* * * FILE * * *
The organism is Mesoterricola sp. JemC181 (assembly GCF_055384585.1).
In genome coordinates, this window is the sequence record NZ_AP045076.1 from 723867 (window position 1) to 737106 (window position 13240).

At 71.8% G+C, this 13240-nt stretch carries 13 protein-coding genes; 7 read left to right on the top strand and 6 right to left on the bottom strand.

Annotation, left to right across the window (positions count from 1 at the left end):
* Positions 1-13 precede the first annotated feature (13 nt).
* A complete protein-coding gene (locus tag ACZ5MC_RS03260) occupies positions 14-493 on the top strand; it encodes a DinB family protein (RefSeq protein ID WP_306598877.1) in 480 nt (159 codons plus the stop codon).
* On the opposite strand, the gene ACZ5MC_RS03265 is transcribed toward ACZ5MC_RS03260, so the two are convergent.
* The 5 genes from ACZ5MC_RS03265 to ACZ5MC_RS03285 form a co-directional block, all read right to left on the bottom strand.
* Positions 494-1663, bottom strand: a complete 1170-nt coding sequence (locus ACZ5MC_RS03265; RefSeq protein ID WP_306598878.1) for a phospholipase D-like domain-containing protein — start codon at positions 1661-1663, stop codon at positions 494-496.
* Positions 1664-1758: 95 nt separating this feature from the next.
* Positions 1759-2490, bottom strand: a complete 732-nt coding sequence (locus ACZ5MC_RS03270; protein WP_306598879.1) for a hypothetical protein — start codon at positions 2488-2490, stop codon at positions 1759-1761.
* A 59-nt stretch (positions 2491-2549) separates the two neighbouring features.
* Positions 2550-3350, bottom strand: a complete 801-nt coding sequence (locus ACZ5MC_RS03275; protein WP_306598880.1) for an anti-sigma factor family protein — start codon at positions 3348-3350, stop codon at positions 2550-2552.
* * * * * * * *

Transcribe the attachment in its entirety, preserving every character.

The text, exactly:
The organism is Mesoterricola sp. JemC181 (assembly GCF_055384585.1).
In genome coordinates, this window is the sequence record NZ_AP045076.1 from 723867 (window position 1) to 737106 (window position 13240).

At 71.8% G+C, this 13240-nt stretch carries 13 protein-coding genes; 7 read left to right on the top strand and 6 right to left on the bottom strand.

Annotation, left to right across the window (positions count from 1 at the left end):
* Positions 1-13 precede the first annotated feature (13 nt).
* A complete protein-coding gene (locus tag ACZ5MC_RS03260) occupies positions 14-493 on the top strand; it encodes a DinB family protein (RefSeq protein ID WP_306598877.1) in 480 nt (159 codons plus the stop codon).
* On the opposite strand, the gene ACZ5MC_RS03265 is transcribed toward ACZ5MC_RS03260, so the two are convergent.
* The 5 genes from ACZ5MC_RS03265 to ACZ5MC_RS03285 form a co-directional block, all read right to left on the bottom strand.
* Positions 494-1663, bottom strand: a complete 1170-nt coding sequence (locus ACZ5MC_RS03265; RefSeq protein ID WP_306598878.1) for a phospholipase D-like domain-containing protein — start codon at positions 1661-1663, stop codon at positions 494-496.
* Positions 1664-1758: 95 nt separating this feature from the next.
* Positions 1759-2490, bottom strand: a complete 732-nt coding sequence (locus ACZ5MC_RS03270; protein WP_306598879.1) for a hypothetical protein — start codon at positions 2488-2490, stop codon at positions 1759-1761.
* A 59-nt stretch (positions 2491-2549) separates the two neighbouring features.
* Positions 2550-3350, bottom strand: a complete 801-nt coding sequence (locus ACZ5MC_RS03275; protein WP_306598880.1) for an anti-sigma factor family protein — start codon at positions 3348-3350, stop codon at positions 2550-2552.